To avoid the variability inherent in human studies and dissect the contribution of daily noise doses to presbycusis, we designed a study with mice presenting with a chronic conductive hearing loss that results from the unilateral ablation of the eardrum.3 Such tympanic membrane resection creates a 30-40 dB conductive hearing loss. The idea was to develop a long-term deficit of auditory afferent inputs to one ear in hopes to see if, after waiting a long time (64 weeks or ~half of the lifespan of mice raised in a lab), we could evidence a protective effect of the conductive impairment to the inner ear.

Figure 1. Schematic of the auditory periphery, including the tympanic membrane (TM), the cochlea and the brainstem locations of the cell bodies of the medial (M) and lateral (L) olivocochlear (OC) neurons. From: Liberman et al. 20153.Used with permission. https://doi.org/10.1371/journal.pone.0142341.g001.

And indeed, we did see significant histological differences between ears; surprisingly, in the opposite direction of what we expected! In short, inter-aural comparisons and comparison with control mice with intact eardrums showed no effect of the conductive component on hair cell count (inner and outer); however, as much as a third of the synaptic connections between the inner hair cells and the auditory nerve were no longer visible on the side of the conductive hearing loss. Such unexpected histopathology was not related to possible ossicular chain damage resulting from the eardrum resection and indirectly impacting the inner ear as the same phenotype was observed in a few control mice with untreated otitis media.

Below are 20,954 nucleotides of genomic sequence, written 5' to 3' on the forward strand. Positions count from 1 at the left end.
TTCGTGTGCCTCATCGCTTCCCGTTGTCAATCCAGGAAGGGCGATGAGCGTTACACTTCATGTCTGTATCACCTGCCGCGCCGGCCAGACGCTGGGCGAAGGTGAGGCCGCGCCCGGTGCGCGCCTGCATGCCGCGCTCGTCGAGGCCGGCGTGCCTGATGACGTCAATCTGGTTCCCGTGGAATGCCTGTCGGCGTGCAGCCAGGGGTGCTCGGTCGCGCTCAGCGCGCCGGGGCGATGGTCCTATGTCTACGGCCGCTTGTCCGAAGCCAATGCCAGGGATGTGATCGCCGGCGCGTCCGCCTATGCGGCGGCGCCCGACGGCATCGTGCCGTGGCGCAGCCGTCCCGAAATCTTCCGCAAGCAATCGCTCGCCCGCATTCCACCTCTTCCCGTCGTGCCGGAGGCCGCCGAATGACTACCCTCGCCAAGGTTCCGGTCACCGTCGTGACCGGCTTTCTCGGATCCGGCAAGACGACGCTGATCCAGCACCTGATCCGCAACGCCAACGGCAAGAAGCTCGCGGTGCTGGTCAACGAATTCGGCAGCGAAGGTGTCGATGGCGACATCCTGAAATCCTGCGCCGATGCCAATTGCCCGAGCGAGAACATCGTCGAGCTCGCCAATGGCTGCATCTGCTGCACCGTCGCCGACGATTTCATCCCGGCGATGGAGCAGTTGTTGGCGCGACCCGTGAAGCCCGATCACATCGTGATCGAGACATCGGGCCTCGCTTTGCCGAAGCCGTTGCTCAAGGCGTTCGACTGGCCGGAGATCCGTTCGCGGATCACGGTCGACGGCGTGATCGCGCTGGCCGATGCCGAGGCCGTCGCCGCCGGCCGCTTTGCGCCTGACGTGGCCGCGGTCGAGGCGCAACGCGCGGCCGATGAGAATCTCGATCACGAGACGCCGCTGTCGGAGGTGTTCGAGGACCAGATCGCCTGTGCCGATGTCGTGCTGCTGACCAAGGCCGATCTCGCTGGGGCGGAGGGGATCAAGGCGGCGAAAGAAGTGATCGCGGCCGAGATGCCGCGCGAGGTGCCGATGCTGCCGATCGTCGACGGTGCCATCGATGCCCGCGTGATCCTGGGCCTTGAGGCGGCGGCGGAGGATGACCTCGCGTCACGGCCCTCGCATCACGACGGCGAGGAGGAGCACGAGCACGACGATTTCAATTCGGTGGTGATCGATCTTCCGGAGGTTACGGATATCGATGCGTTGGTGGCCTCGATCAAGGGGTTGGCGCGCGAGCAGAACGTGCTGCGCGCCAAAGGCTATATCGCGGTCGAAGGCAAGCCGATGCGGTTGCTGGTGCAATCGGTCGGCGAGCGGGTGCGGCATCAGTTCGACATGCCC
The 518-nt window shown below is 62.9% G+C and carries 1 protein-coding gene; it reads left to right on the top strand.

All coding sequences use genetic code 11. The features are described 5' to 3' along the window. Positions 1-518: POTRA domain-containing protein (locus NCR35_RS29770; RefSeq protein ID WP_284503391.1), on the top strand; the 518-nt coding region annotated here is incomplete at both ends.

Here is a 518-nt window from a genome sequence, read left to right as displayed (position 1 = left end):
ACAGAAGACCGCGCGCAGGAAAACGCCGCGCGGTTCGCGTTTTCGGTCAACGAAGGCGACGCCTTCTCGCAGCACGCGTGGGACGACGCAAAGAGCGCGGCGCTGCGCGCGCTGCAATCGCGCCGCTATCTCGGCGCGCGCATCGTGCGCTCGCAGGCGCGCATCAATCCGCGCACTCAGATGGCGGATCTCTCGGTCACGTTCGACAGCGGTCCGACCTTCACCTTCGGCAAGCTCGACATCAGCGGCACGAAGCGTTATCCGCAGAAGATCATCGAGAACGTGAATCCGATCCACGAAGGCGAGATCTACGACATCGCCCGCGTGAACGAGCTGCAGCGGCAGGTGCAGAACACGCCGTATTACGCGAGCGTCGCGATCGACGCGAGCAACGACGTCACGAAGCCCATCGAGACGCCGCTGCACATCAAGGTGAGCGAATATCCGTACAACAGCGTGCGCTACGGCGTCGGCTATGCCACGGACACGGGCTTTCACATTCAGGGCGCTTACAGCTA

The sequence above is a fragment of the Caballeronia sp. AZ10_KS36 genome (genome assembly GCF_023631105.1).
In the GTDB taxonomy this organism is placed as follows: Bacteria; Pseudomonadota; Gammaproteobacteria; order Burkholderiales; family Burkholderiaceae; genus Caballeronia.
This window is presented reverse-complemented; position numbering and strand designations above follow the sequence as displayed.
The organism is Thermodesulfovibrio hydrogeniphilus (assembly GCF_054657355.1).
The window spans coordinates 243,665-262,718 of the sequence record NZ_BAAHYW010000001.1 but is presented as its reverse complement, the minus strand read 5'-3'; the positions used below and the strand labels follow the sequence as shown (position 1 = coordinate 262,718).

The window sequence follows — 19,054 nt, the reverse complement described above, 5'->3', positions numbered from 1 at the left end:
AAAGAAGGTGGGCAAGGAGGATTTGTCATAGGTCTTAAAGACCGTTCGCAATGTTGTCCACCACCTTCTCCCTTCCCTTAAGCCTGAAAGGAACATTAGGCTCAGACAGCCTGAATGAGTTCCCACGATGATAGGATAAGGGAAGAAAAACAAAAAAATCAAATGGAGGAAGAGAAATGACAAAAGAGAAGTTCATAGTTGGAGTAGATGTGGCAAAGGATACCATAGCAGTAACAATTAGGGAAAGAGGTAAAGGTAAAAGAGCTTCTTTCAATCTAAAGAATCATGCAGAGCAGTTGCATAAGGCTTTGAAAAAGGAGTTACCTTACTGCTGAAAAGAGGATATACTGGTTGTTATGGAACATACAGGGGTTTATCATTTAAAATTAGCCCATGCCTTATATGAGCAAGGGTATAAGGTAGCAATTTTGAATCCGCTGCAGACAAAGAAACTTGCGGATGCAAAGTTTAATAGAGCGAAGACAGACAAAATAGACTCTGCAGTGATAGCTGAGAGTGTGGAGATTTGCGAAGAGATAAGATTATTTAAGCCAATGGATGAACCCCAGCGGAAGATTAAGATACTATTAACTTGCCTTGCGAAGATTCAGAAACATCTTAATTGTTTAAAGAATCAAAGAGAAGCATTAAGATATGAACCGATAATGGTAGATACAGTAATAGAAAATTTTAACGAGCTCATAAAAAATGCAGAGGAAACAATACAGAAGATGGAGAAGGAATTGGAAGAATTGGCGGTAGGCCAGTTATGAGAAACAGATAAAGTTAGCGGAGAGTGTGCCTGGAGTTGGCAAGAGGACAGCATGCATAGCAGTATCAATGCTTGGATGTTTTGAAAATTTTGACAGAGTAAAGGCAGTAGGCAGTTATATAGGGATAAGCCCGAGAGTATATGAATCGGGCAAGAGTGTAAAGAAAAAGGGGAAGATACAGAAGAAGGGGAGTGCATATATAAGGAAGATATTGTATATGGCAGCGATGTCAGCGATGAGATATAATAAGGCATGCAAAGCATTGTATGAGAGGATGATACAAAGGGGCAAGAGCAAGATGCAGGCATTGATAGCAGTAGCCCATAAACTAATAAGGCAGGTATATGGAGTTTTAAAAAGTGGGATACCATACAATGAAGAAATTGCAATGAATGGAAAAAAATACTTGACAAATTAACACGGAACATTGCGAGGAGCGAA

Figure 2. The effects of chronic conductive hearing loss (E, F, G, H) on efferent and afferent innervation in the inner and outer hair cells areas compared to control (A, B, C, D). From: Liberman et al. 20153. Used with permission.

Each row of images (e.g., A, B) contains a pair of maximal projections of a confocal z-stack through 10–12 adjacent hair cells, viewed either in the acquisition plane (left) or the digitally rotated plane (right). Each afferent synapse in the inner hair cell (IHC) area (C, G,) appears as a closely apposed pair of red and green puncta. OC terminals in both IHC and outer hair cell (OHC) areas appear in the blue channel. Positions of inner hair cell nuclei are shown as dotted white circles (C, G). The white lines in D show the modiolar-pillar and habenular-cuticular axes used in the spatial analysis of IHC synapses. Scale in C applies to all micrographs from the 22 kHz region. Source: https://doi.org/10.1371/journal.pone.0142341.g005

While this twist of fate left us with unanswered questions regarding presbycusis, we did show that a chronic conductive hearing loss could lead to cochlear nerve degeneration.